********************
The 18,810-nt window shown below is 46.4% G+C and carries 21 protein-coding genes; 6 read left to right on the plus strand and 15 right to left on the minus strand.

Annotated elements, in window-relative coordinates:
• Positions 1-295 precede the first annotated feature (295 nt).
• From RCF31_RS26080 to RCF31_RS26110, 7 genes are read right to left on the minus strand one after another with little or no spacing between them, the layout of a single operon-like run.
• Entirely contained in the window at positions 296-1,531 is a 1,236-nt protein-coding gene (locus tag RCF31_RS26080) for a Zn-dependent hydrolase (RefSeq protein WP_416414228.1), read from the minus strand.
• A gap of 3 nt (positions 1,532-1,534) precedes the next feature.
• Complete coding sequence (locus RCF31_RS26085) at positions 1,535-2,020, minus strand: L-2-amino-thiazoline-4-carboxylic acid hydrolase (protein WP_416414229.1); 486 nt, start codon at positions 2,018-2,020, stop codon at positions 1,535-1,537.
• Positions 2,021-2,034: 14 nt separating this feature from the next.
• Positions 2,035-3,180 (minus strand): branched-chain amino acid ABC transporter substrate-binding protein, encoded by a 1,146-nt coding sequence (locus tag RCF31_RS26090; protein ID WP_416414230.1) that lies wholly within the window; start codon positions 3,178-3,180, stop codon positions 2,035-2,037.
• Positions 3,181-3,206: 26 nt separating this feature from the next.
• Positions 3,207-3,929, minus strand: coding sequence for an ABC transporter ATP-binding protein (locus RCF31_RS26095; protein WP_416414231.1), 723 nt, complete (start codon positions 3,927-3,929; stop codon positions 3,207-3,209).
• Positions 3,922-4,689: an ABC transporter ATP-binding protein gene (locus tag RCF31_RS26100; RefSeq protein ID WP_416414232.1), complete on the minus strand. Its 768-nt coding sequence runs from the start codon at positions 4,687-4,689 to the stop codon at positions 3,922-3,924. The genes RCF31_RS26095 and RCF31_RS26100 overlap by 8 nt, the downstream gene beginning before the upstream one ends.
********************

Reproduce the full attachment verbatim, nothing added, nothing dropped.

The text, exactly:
The 18,810-nt window shown below is 46.4% G+C and carries 21 protein-coding genes; 6 read left to right on the plus strand and 15 right to left on the minus strand.

Annotated elements, in window-relative coordinates:
• Positions 1-295 precede the first annotated feature (295 nt).
• From RCF31_RS26080 to RCF31_RS26110, 7 genes are read right to left on the minus strand one after another with little or no spacing between them, the layout of a single operon-like run.
• Entirely contained in the window at positions 296-1,531 is a 1,236-nt protein-coding gene (locus tag RCF31_RS26080) for a Zn-dependent hydrolase (RefSeq protein WP_416414228.1), read from the minus strand.
• A gap of 3 nt (positions 1,532-1,534) precedes the next feature.
• Complete coding sequence (locus RCF31_RS26085) at positions 1,535-2,020, minus strand: L-2-amino-thiazoline-4-carboxylic acid hydrolase (protein WP_416414229.1); 486 nt, start codon at positions 2,018-2,020, stop codon at positions 1,535-1,537.
• Positions 2,021-2,034: 14 nt separating this feature from the next.
• Positions 2,035-3,180 (minus strand): branched-chain amino acid ABC transporter substrate-binding protein, encoded by a 1,146-nt coding sequence (locus tag RCF31_RS26090; protein ID WP_416414230.1) that lies wholly within the window; start codon positions 3,178-3,180, stop codon positions 2,035-2,037.
• Positions 3,181-3,206: 26 nt separating this feature from the next.
• Positions 3,207-3,929, minus strand: coding sequence for an ABC transporter ATP-binding protein (locus RCF31_RS26095; protein WP_416414231.1), 723 nt, complete (start codon positions 3,927-3,929; stop codon positions 3,207-3,209).
• Positions 3,922-4,689: an ABC transporter ATP-binding protein gene (locus tag RCF31_RS26100; RefSeq protein ID WP_416414232.1), complete on the minus strand. Its 768-nt coding sequence runs from the start codon at positions 4,687-4,689 to the stop codon at positions 3,922-3,924. The genes RCF31_RS26095 and RCF31_RS26100 overlap by 8 nt, the downstream gene beginning before the upstream one ends.